Before getting a writing website, put yourself out there

Where do you build your writing business, then? 

You start by sharing pieces of your messaging out there in the universe… the real world… in front of real people. 

If this sounds terrifying, you’d be correct. It is. 

I find it so much easier to put something up on a website than it is to share it publicly on Facebook where people who actually know me will see and comment on it. 

I deleted about 100 blog posts a few months ago because I realized part of the problem with my messaging was that it was untested, and those old blog posts reflected this. My old blog posts failed because I kept my messaging hidden until the day when I lifted the cover and said, “VOILA!” and no one responded. 

In hindsight, this seems stupidly obvious.

Then I was listening to a video by George Kao (check him out). I bought a group coaching program with him about developing clarity in my messaging. The whole thing was worth every penny. The concept of testing my message publicly changed my approach to content creation.  

After joining a business networking group (which is far, far outside of my introverted, neurodivergent comfort zone), I started realizing that what I thought was crystal clear in things I say and talk about was not at all clear. Hmm.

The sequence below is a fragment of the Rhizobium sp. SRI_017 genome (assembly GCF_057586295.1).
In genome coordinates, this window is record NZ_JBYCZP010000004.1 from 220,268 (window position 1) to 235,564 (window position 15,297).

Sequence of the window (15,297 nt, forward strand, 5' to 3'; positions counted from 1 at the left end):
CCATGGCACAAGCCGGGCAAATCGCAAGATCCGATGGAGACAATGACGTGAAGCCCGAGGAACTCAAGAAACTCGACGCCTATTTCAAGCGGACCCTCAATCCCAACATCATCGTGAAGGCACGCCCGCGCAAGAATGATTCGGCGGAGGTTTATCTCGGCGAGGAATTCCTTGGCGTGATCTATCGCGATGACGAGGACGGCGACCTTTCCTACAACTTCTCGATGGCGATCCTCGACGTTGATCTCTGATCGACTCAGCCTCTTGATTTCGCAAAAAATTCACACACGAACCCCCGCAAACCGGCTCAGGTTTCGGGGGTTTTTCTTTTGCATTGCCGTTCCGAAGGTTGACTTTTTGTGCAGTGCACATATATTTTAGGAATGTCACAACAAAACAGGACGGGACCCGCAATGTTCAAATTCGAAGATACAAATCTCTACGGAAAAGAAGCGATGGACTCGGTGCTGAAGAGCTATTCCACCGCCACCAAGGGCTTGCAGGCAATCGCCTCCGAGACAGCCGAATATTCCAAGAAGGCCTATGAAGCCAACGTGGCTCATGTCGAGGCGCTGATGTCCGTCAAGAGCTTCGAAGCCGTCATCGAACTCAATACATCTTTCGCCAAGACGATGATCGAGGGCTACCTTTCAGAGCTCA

So I started testing out explaining things differently, reworking how I talked about web design, websites, and internet marketing until real people who were not on my subreddit for uber-nerds understood me and responded positively to what I was saying. 

Connecting with the Public (and getting out of your own head)

Does a writer need a writing website to begin to work as a writer. Here's what I think.

You don’t have to join the Chamber of Commerce or anything like that. Although groups of professionals in your target market are great for helping you hone your messaging. 

What you need to practice is talking about you and your writing publicly via social media, friends, and so forth until you figure out the best, most authentic way for you to communicate about your writing business. 

Even better, you will figure out what kinds of things, within your wheelhouse, real, live people, would probably buy from you. 

If you aren’t sure what your why is, and your “story” beyond your writing and inspiration, start talking about what you do in smaller segments. Test it out. Put it out there. Talk about who you are, what you’re about, what your writing is all about… BEFORE you ever get a writing website. 

Your writing website cannot ever just be something pretty to dump words into. Your website’s design has to accentuate your messaging, helping your audience notice and receive it. Therefore, get your messaging solid first, then get a writing website.

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Kimberly Eddy

Kimberly Eddy is a website designer and author in Thomasville GA (originally from Michigan), with over 30 years of experience in design and marketing including 18 years of experience in web design.